The pros and cons of birth control among college women
By Sex and Relationship Correspondent, Christine Stanwood
As I sit in the gynecologist’s waiting room for my procedure to have an IUD inserted, I begin to wonder: Why is it my responsibility as a woman to be the one in charge of birth control? On that Friday afternoon, I awaited the pain of my cervix being stretched for the purpose of preventing a baby bump within the next five years. Meanwhile my male counterparts have already started drinking pitchers of Natty Light to kickoff the weekend.
While they don’t have to order birth control pills through their local CVS pharmacy or have an IUD procedure done, they do spend the occasional $14.99 for a 10-pack of Trojan condoms. But besides condoms, do collegiate men leave the pressure on women to prevent pregnancy? Professor Kim Warren of the Woman’s Studies Department at the University of Kansas believes sexual responsibility is inevitable.
“I think there is added pressure, in general, for people to take an active role in the management of their health and their reproductive lives,” she says. “At the same time, there is a tremendous amount of pressure on women to manage their reproductive health, and then to manage childcare once children are in the picture.”
*Elizabeth, a senior at KU agrees with Professor Warren. “I think it is an added stress for women at times, but by no means do I think there is a sole individual to be held responsible.” However, she does go on to say that it would also be irresponsible for a guy to refuse to wear a condom and play the “blame game” within a pregnancy situation. The “P” word itself can make any college student shudder. According to a study conducted in 2011, the rate of unintended pregnancies among 20-24 year rose from 59% to 64%. Unfortunately, that means all dreams of a social life, potentially studying abroad, and a future career can flash before a woman’s eyes if faced with a pregnancy scare.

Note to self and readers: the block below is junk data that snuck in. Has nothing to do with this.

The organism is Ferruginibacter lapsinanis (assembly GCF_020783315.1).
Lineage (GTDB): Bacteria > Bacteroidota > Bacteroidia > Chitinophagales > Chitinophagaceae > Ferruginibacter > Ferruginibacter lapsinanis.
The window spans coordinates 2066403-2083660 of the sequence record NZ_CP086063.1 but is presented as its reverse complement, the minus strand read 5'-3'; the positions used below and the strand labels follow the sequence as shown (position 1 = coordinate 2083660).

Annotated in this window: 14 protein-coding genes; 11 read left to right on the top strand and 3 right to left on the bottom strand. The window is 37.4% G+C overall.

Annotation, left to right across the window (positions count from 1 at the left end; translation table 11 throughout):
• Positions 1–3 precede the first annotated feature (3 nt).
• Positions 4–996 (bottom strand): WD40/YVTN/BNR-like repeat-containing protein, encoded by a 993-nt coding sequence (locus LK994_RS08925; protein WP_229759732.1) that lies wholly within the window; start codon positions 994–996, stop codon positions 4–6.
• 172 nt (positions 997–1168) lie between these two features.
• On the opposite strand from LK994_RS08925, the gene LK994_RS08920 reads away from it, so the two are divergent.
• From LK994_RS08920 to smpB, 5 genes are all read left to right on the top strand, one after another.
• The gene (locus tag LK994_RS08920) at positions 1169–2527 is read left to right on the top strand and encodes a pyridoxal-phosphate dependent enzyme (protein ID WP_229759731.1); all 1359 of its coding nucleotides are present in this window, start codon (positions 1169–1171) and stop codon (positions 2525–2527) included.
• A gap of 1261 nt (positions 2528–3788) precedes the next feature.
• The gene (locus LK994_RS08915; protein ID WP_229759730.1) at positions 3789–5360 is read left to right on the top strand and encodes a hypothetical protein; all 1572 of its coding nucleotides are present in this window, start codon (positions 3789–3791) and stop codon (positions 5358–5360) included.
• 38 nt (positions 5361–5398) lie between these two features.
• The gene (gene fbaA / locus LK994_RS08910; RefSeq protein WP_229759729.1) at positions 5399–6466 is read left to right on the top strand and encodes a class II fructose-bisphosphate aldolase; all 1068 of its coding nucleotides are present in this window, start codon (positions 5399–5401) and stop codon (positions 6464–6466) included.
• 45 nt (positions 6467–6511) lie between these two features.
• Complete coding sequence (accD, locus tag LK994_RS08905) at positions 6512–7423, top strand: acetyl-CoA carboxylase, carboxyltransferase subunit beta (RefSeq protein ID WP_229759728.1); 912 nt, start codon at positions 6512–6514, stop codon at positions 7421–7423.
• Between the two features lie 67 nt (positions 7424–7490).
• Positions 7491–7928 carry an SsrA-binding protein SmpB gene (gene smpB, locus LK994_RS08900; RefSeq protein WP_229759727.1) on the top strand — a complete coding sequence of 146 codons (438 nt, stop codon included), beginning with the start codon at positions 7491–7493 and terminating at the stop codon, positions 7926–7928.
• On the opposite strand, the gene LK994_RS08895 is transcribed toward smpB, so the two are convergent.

Thankfully, Sally, a senior at KU has not experienced a pregnancy scare but one member of her family had the unthinkable happen. “My sister actually got pregnant on birth control,” Sally recalls. “She wasn’t very good at taking the pill at the same time every day, which supposedly is a factor in how effective the pill is.”
There are many women like Elizabeth who live with a group of women. She knows that taking the daily pill can be forgotten with an ever-changing routine. “There have been a few instances where I’ll hear down the hall from my room, ‘Fuck, I forgot to take my birth control!’ she explains. “Because students’ schedules are typically more sporadic, I think we tend to be less responsible about it.”
Part of the reason why I chose to have an IUD (intrauterine contraceptive device) inserted was so I didn’t have to face the fear of having an accidental pregnancy during college. Too many times I forgot to take my birth control pill or went weeks without taking the pill because I didn’t have a sexual partner. By the off chance I wanted to have sex, I ran the risk of pregnancy. It was unfair and irresponsible to be unsafe, not only for myself but for the man I was having sex with.